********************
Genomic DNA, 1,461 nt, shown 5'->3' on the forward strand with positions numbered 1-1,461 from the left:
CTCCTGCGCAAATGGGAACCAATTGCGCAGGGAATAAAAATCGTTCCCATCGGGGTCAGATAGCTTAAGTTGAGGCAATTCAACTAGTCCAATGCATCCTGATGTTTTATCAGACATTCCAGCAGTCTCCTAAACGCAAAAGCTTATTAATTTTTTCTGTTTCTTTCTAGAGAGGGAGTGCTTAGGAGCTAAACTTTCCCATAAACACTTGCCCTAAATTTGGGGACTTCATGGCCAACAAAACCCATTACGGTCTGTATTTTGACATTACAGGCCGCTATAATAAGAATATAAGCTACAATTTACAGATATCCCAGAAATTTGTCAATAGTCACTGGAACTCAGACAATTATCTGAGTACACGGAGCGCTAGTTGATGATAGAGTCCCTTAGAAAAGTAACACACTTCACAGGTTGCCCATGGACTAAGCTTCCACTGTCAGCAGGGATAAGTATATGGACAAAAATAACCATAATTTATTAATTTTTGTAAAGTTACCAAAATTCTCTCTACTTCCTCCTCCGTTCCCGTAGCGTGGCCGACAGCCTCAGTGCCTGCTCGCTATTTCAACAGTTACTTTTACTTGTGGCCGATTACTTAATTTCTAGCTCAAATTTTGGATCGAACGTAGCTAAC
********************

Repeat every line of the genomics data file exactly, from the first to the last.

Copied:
Genomic DNA, 1,461 nt, shown 5'->3' on the forward strand with positions numbered 1-1,461 from the left:
CTCCTGCGCAAATGGGAACCAATTGCGCAGGGAATAAAAATCGTTCCCATCGGGGTCAGATAGCTTAAGTTGAGGCAATTCAACTAGTCCAATGCATCCTGATGTTTTATCAGACATTCCAGCAGTCTCCTAAACGCAAAAGCTTATTAATTTTTTCTGTTTCTTTCTAGAGAGGGAGTGCTTAGGAGCTAAACTTTCCCATAAACACTTGCCCTAAATTTGGGGACTTCATGGCCAACAAAACCCATTACGGTCTGTATTTTGACATTACAGGCCGCTATAATAAGAATATAAGCTACAATTTACAGATATCCCAGAAATTTGTCAATAGTCACTGGAACTCAGACAATTATCTGAGTACACGGAGCGCTAGTTGATGATAGAGTCCCTTAGAAAAGTAACACACTTCACAGGTTGCCCATGGACTAAGCTTCCACTGTCAGCAGGGATAAGTATATGGACAAAAATAACCATAATTTATTAATTTTTGTAAAGTTACCAAAATTCTCTCTACTTCCTCCTCCGTTCCCGTAGCGTGGCCGACAGCCTCAGTGCCTGCTCGCTATTTCAACAGTTACTTTTACTTGTGGCCGATTACTTAATTTCTAGCTCAAATTTTGGATCGAACGTAGCTAAC